ToyDirectory
October 26, 2014

TDmonthly Magazine

July 2008 | Vol. VII - No. 7


Retailer Spotlight: The Lollipop Shop

Franchise-Friendly Store Boasts Toys and More

By Brenda Ruggiero
July 2008

“The cost to enter a franchise with the Lollipop Shop would be one-third of the cost for a similar, much larger franchise.” Jeff Gurley, The Lollipop Shop
Some people, like Jeff Gurley, are able to turn life’s misfortunes into blessings. He took the loss of his job with a dot-com company in 2000 and turned it into a fun (and tasty) adventure, TDmonthly Magazine learned.

DOT-COM FLOP PROMPTS ENLIGHTENING WALK

“The company went bankrupt and they closed. We were escorted to the door with police officers,” Jeff explained. “That probably left a bad taste in my mouth as far as having the enthusiasm to go out and try to find another job.”

Jeff had no desire to move and realized he might not get the same type of job again. But instead of searching, he walked the town.

“It was a four- to six-month process,” he said, during which he considered “what it would be like to be walking around Jonesborough [Tenn.] as a child — what would I be attracted to. That’s basically the market research I did. … The one thing that was missing is the one thing in this country that will attract a wider audience than most retail businesses … candy and toys.”

Jeff and his wife, Candy, now own The Lollipop Shop, with locations in Jonesborough and Kiawah Island, S.C.

FROM KIOSK TO FRANCHISE

They started with a kiosk at the local mall during Christmas, and then combined that investment with their savings, and opened a 700-square-foot, free-standing store in March 2001.

“It was less expensive as opposed to malls and conventional shopping centers. But … there’s also a lack of people during a good portion of the year,” Jeff told TDmonthly. “The most important thing we learned was patience. We listened [to] and observed customers.”

Small-town approval also required patience.

“People have a vision of what their town should be, and not everybody agreed that a candy and toy store was a good fit. That was voiced to us several times,” Jeff explained.

In the end, the Gurleys proved that their store was, indeed, a good fit for Jonesborough. Two years later they moved to a 3,200-square-foot store in the next block, after Jeff met with the owner of the building four times, convincing him the venture would work.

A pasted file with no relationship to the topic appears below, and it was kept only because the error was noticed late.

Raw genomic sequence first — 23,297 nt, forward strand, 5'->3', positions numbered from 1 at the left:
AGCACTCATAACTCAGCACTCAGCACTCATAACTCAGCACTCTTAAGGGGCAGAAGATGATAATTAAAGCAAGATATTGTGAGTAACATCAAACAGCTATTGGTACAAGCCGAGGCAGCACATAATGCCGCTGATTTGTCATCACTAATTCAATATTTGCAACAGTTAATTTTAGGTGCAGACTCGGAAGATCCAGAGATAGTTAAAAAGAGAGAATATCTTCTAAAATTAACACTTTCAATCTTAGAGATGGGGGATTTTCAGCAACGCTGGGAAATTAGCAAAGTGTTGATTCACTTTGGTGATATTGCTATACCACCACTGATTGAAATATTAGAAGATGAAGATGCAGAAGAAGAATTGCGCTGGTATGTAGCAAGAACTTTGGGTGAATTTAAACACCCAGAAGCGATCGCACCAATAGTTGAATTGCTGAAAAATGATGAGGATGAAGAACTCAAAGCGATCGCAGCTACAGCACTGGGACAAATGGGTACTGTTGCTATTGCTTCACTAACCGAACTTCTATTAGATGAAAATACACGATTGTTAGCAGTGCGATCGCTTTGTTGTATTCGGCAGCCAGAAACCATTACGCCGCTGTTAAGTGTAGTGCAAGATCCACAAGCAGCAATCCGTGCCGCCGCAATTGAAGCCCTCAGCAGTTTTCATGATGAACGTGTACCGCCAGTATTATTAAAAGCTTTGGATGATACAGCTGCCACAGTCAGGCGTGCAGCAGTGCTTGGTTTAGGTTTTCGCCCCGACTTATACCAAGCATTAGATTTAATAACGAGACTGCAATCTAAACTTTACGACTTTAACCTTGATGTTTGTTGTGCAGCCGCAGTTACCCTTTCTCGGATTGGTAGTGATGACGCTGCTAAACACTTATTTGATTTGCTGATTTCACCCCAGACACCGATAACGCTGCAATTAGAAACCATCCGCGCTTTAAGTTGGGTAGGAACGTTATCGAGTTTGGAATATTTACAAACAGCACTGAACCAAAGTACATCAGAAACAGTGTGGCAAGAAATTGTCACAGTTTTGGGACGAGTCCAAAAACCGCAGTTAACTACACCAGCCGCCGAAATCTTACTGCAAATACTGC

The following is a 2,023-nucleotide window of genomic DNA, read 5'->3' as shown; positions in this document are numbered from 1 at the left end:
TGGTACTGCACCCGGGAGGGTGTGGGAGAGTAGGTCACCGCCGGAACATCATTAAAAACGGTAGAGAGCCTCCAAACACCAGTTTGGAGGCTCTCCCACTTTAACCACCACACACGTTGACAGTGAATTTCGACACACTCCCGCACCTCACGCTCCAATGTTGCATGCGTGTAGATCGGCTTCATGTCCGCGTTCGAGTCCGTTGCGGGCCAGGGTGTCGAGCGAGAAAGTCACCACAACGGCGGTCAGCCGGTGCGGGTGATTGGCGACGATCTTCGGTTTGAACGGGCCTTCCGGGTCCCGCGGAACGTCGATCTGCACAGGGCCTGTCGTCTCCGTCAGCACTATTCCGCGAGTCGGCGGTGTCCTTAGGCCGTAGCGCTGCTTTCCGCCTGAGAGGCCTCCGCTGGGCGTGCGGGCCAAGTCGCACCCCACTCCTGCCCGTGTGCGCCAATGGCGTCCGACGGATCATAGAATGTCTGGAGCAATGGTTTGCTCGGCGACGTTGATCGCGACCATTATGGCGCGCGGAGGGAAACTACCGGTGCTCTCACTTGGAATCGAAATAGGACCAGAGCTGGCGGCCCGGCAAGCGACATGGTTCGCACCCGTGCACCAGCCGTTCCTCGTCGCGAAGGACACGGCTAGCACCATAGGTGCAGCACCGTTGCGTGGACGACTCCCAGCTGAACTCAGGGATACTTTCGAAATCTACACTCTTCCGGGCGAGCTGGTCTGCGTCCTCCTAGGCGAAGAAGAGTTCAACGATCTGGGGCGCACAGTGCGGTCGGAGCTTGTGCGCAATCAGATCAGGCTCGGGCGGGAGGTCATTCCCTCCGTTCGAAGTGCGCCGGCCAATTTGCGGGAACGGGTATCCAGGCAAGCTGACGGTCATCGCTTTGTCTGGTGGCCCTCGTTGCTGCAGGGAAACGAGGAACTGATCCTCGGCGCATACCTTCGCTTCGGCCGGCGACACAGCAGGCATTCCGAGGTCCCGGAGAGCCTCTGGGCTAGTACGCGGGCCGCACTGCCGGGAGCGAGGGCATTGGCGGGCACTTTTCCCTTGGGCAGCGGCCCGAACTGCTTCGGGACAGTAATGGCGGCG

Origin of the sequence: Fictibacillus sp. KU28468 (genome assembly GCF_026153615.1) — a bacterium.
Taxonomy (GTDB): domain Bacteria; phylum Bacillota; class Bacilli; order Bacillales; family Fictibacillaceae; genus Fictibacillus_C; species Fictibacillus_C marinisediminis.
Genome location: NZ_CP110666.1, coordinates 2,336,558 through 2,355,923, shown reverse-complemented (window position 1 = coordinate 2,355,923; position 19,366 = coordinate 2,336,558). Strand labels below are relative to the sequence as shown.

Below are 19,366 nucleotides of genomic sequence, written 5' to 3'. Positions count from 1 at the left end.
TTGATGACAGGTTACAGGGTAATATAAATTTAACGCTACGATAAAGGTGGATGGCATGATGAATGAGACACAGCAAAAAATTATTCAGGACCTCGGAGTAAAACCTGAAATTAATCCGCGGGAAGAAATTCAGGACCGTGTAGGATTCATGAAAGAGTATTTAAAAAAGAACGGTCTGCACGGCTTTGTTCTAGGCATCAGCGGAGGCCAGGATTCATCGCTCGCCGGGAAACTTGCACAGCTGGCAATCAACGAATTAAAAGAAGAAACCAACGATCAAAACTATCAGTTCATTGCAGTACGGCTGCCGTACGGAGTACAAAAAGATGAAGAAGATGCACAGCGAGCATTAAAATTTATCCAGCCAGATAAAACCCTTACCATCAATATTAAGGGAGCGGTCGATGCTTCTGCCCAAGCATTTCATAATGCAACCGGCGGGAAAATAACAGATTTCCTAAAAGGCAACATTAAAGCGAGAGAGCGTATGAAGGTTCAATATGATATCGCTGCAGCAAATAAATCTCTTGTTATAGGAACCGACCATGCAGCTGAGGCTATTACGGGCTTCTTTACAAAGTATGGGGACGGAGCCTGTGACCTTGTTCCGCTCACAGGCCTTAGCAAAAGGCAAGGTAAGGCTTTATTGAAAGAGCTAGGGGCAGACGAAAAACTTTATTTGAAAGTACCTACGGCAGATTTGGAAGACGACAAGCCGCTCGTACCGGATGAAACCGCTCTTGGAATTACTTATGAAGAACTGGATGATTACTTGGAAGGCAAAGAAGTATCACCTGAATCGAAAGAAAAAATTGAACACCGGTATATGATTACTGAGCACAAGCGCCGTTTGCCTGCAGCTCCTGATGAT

“During our seven years in this part of town, 30 businesses have come and gone,” he said.

But Lollipop’s business is steady and growing. The Gurleys opened a second store in Kiawah Island, S.C., in March 2007, and two franchises — The Lollipop Shop of the Smokies (Sevierville, Tenn.) and The Lollipop Shop of Lake Chatuge (Hiawassee, Ga.) opened this summer.

“As of January 2008, we can now offer the concept as a franchise,” Jeff told TDmonthly. “When you look at candy stores and toy stores [in the United States], I believe we’ve hit a niche in combining the two. The cost to enter a franchise with the Lollipop Shop would be one-third of the cost for a similar, much larger franchise.”

KEEPING BUSINESS SWEET

The Lollipop Shop stores carry nostalgic candy, such as wax lips, Razzles and candy cigarettes, as well as interactive toys. See the store’s best sellers here.

“I don’t want somebody to come into my store, go to the displays, pick something [up] … and bring it to the counter to pay,” he said. “I want them to touch it and feel it, play with it, interact with it. Then maybe they’ll buy two.”

But before that happens, how do the Gurleys get customers into the store?

Jeff noted that early experimentation with traditional advertisements, such as newspaper and television, proved ineffective. So three years ago, the couple “wrapped” their cars, a Volkswagen Beetle and a Dodge Magnum, into “Candy Mobiles” for a one-time cost of $2,500. The cars attract attention and help people recognize the brand.

“That has been a very good investment,” Jeff told TDmonthly. “I don’t have to take out a check every month and buy advertising. I just have to go someplace.”

“The great thing about this country,” he continued, “is that somebody could sell dirty socks if they were packaged well. … I believe, ultimately, it’s [a matter of] finding your niche and knowing what you’re good at.”



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